The other day the police showed up at 5 A.M. at the home of Sheikh Abdel-Azeem Salhab, the custodian of the Muslim religious trust, the Waqf. At 73, Salhab is one of the most important Palestinian spiritual leaders in Jerusalem and the West Bank. He and his deputy were detained for many hours of questioning based on an allegation that he had violated a closure order at the Bab al-Rahma building at the Temple Mount.
For two weeks this building has been the flashpoint between the police and the Waqf. The police want to keep it shut, claiming that 15 years ago it was used by an organization with links to Hamas. The Waqf has sought to reopen it and turn it into an additional prayer site on the Mount. The sheikh was finally released and a court, while addressing the issue of other people in detention, raised questions about the legality of keeping the building shut.
The sheikh’s arrest and the attempt to keep the building closed without a dialogue with Jordan, the Waqf or the Palestinian Authority amount to another example of a lack of sensitivity and wisdom regarding Israeli policy toward the Palestinians. This comes on top of the government’s decision to freeze half a billion shekels ($140 million) of Palestinian tax revenue based on a claim that the funds are used to pay the salaries of security prisoners.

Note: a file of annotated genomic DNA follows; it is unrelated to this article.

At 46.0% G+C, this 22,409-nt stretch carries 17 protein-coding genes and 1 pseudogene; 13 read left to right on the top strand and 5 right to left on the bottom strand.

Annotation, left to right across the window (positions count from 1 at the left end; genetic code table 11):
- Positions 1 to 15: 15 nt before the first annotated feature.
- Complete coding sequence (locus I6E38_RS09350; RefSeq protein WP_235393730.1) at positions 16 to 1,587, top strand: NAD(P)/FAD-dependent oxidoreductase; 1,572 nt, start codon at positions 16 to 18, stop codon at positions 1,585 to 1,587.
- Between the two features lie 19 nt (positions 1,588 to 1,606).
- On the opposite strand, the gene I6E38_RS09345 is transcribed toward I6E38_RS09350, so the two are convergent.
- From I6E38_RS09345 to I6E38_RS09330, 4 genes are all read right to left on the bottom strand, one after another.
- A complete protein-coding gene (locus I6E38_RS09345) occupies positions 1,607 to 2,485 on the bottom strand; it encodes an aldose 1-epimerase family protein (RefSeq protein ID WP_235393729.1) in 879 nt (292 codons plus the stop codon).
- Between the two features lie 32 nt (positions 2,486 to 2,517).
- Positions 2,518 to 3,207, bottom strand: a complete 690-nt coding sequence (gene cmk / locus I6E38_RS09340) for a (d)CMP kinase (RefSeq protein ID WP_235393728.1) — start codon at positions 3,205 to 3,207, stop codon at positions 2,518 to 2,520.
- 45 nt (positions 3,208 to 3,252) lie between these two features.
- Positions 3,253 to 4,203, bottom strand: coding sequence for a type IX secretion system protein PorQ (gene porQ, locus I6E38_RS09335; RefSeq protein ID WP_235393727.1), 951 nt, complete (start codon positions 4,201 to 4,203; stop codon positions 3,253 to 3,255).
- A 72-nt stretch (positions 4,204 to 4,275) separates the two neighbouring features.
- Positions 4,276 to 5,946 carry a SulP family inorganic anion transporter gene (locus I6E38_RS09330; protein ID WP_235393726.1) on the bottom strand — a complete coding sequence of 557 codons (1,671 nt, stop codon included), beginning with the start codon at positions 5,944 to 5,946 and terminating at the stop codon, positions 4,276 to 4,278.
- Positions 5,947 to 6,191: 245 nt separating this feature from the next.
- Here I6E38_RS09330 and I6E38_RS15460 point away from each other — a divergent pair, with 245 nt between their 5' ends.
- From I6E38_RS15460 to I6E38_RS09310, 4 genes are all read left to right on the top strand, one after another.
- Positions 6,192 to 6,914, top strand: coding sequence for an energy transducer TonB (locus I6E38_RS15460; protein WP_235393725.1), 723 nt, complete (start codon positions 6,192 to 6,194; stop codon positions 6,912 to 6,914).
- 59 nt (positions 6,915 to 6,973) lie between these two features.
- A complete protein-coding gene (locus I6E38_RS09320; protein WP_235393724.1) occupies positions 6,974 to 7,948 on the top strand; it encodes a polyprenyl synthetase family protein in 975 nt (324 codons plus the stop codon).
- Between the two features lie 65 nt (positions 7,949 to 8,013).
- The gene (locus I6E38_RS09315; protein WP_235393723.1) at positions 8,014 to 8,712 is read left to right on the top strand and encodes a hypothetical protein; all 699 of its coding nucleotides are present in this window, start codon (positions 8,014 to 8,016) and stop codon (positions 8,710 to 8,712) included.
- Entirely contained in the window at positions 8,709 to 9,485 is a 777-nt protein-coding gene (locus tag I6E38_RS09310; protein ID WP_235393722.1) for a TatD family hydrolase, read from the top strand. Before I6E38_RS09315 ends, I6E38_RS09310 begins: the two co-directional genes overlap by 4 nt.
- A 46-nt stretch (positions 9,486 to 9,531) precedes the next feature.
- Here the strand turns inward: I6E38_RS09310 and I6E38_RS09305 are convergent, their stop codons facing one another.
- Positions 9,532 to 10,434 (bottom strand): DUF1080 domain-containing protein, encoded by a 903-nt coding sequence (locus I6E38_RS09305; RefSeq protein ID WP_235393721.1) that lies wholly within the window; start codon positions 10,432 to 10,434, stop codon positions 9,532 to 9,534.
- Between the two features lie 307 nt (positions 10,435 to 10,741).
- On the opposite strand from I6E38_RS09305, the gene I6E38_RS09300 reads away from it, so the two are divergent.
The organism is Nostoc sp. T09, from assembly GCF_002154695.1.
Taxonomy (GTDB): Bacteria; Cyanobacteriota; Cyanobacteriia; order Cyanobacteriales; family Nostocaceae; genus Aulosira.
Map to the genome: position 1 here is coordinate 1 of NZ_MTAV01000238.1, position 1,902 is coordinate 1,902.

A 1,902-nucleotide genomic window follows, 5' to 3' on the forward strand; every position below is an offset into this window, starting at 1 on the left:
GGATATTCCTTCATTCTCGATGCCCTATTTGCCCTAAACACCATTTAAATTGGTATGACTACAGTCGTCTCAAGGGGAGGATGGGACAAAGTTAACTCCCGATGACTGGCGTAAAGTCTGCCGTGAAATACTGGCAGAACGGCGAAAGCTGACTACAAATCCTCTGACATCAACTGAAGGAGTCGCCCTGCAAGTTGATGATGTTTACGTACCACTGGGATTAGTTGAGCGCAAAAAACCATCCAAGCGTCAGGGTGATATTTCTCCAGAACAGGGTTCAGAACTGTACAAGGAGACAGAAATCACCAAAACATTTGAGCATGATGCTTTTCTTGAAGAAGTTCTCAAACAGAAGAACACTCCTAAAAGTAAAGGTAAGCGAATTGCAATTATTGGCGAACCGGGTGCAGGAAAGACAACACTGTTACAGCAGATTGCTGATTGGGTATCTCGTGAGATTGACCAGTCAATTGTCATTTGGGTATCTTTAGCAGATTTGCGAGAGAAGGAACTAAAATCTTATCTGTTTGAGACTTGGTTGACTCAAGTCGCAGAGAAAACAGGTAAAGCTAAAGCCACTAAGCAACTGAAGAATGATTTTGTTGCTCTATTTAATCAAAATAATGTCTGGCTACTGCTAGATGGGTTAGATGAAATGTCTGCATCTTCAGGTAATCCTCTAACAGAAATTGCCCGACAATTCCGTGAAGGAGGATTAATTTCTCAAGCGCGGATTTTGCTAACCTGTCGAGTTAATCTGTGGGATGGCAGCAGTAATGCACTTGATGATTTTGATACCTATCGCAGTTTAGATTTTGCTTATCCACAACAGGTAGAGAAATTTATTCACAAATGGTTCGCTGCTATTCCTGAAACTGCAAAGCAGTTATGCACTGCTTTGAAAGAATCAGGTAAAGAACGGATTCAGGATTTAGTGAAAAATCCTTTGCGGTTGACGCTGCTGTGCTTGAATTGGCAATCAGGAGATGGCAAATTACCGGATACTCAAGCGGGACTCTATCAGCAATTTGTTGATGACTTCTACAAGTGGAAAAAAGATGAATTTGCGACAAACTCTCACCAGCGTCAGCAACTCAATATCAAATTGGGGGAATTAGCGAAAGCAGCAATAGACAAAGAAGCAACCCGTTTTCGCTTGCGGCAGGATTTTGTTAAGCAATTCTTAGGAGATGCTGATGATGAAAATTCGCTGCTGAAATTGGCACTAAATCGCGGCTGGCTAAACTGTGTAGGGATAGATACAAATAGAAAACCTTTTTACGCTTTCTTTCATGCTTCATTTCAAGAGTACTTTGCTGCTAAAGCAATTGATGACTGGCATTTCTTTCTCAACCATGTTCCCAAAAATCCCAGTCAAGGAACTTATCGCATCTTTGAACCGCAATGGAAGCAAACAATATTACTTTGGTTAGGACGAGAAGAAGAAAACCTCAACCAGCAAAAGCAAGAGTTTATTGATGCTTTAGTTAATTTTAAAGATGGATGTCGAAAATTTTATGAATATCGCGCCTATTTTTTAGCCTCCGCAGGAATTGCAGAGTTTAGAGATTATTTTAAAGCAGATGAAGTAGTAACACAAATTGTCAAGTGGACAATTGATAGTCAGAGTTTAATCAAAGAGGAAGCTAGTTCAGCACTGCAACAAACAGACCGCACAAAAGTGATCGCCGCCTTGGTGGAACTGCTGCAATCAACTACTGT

It would be worth reminding Israelis that these funds aren’t an Israeli donation to the Palestinians; they actually belong to the Palestinian people. No less important is the fact that the PA is a loyal partner in Israel’s war against terror, and it’s in Israel’s interest to bolster the PA and allow the economic rehabilitation of the West Bank and the Gaza Strip.
It also can’t be ignored that while Israel withholds funds from an authority that above all serves the security interests of Israelis, it also lets money from Qatar reach the Hamas government in Gaza.
A third example of illogical Israeli conduct is the heavier hand being taken against security prisoners. Contrary to the claim by the right, Israeli prisons are neither hotels nor summer camps. The worsening of prison conditions goes against morality, logic and the national interest.
Not only could these three decisions lead to violence, but they were made for considerations benefiting Israelis. These cases are an empty show of force designed to preserve an image during the election campaign.
Israelis would benefit from a calm brought about by dialogue over the Temple Mount, a strong and functioning PA, an economic rehabilitation of the West Bank and Gaza, and a system of incarceration and punishment that recognizes the human rights of security prisoners.
When making such decisions, the government should take into account not only its image and the election campaign, but what would most benefit the country’s citizens.
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